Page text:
You’ve been a runner for some time now, and you’re starting to love it. Your weekly mileage has been steadily increasing and you feel great. Your running buddy suggested you sign up for a half marathon with her, and in a moment of excitement, you did.
You spent a day or two flying high with the anticipation of gliding across the finish line and wearing a medal around your neck, while excited fans hand you roses and pour gallons of Gatorade on your head. Well, at least that was my fantasy.
More: How to Train for Your First Half Marathon
A couple days later, fear and negativity have taken hold of you. A half marathon is 13.1 miles. Up to this point, you’ve never run farther than the 3-mile point by the freeway and back home.
You might be wondering what you were thinking when you typed in those credit card numbers, selected your shirt size and hit send. You might even be trying to work out a good excuse to send the race director an email so he’ll refund your money.
More: 5 Mental Tips for Half Marathon Training
Stop right there. Race jitters are common among first-time distance runners. Below are the top five biggest fears that you’ll easily conquer before your race, if you utilize some logic and positive thinking:
Fear #1: I can’t run that far.
That’s just not true. If you are a healthy and somewhat experienced runner with the desire to run a half marathon, then you already have what you need. Goals are powerful tools for the mind, and your positive state of mind will be a huge part of your running success.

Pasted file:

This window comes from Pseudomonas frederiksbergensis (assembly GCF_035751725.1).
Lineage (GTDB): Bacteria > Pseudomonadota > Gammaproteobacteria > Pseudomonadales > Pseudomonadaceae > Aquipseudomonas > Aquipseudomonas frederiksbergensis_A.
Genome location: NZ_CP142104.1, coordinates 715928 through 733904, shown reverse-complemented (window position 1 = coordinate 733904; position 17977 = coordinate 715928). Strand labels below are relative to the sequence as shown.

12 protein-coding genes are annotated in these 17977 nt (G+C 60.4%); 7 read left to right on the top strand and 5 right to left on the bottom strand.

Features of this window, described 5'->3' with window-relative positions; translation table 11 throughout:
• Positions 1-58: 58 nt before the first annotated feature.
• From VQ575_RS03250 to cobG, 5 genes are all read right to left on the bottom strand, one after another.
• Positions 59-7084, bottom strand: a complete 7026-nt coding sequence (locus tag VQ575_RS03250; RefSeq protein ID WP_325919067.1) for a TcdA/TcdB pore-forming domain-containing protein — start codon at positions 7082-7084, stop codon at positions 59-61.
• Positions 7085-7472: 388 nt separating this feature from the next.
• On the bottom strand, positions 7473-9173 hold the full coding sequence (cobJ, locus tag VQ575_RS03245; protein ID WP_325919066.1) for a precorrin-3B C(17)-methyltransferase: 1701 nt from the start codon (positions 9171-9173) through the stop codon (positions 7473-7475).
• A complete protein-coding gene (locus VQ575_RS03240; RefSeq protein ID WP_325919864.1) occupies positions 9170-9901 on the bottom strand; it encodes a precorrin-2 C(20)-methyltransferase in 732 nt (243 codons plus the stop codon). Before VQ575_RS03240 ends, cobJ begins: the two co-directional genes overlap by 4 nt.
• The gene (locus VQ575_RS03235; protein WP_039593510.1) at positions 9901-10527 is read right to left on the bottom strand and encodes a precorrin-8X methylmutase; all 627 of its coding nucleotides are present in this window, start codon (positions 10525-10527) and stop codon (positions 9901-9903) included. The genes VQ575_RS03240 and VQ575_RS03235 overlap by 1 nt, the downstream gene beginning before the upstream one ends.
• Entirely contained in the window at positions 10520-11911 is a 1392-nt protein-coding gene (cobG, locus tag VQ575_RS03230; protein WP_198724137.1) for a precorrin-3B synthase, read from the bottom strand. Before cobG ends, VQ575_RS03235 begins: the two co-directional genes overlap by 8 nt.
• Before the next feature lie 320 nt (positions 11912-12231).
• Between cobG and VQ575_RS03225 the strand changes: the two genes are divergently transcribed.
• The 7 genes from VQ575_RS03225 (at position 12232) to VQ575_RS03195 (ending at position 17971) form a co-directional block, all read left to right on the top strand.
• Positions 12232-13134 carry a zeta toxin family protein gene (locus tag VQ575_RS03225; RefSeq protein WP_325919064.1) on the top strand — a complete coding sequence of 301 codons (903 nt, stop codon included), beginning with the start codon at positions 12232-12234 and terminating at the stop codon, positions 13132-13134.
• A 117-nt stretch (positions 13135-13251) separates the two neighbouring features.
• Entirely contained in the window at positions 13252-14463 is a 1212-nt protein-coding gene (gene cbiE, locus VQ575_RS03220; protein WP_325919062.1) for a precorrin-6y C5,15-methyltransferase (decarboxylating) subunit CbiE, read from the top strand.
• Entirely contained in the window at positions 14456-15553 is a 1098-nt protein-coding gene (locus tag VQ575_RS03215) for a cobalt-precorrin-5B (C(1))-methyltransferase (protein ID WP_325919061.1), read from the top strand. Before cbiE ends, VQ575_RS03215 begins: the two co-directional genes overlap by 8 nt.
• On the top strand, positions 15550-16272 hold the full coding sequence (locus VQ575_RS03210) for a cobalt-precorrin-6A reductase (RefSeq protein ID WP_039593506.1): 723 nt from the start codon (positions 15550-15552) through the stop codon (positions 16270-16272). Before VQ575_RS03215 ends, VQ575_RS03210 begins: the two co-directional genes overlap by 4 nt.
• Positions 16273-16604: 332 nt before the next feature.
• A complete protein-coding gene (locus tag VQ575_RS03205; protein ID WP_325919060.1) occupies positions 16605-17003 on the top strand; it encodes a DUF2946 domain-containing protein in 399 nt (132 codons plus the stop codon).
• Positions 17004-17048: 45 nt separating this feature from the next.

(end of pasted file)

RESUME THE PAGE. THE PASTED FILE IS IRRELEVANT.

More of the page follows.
More: 13.1 Reasons to Run a Half Marathon
Thirteen miles may seem like a big number right now, but as you cover longer distances in your training, you’ll start to see that number shrink. Remember when you thought three miles was far? You probably laugh at yourself now for ever thinking that.
Fear #2: I’ll have no time to train.
Everybody knows that adult life is busy, even the people who write training plans. You have a job, a spouse, housework, bills, kids, and a social life, right? Well, there’s still time to train for a half marathon.
More: 7 Training Tips for Your First Half Marathon
Get up an hour earlier a couple times a week, make Sunday night’s dinner big enough for leftovers, get off Facebook, or DVR that television show. Just make it happen. If you think about it, it doesn’t take that long to bang out those miles. With a little effort, you’ll find time.
With that said, stuff happens. Don’t sweat it if you miss the occasional Tuesday run, or even a long run—it won’t be the end of the world.
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